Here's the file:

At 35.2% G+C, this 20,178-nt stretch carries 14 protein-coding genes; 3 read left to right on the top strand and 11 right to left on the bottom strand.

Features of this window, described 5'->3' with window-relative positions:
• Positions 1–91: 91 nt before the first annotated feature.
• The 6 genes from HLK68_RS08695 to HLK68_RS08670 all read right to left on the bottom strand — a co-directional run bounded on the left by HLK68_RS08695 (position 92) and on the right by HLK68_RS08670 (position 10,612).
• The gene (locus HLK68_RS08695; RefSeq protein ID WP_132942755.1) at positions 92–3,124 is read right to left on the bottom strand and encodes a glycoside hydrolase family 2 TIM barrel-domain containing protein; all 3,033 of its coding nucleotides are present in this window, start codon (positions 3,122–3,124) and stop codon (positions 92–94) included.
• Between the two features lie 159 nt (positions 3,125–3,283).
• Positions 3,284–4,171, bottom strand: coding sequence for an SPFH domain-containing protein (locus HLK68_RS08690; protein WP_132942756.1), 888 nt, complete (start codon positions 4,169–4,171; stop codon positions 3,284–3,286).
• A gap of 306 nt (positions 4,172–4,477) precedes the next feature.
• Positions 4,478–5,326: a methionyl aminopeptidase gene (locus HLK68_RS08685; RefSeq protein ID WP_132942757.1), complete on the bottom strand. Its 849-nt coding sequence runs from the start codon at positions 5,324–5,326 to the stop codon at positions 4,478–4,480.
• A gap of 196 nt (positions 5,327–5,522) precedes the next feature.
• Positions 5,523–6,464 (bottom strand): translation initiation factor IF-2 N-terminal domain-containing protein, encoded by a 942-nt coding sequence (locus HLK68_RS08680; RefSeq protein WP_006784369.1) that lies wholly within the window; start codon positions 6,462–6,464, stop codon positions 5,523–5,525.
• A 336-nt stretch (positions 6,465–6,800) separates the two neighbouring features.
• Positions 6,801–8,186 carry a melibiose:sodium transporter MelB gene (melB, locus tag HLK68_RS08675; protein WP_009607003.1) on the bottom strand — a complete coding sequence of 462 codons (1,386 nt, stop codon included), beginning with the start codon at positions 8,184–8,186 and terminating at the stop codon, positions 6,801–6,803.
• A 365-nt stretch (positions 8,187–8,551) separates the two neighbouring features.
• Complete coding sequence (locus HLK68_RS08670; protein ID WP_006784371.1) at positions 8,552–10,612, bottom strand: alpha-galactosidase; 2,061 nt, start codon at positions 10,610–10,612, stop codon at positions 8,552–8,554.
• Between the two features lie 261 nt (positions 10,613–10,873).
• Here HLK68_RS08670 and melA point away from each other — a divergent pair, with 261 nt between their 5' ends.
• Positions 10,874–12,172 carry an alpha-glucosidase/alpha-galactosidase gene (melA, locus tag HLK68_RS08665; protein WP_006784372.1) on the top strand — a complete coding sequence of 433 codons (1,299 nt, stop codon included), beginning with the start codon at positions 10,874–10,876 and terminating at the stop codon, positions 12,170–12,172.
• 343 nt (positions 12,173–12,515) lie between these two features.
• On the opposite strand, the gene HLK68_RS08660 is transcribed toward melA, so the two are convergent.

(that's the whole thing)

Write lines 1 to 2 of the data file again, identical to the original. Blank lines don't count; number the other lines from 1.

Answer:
At 35.2% G+C, this 20,178-nt stretch carries 14 protein-coding genes; 3 read left to right on the top strand and 11 right to left on the bottom strand.

Features of this window, described 5'->3' with window-relative positions: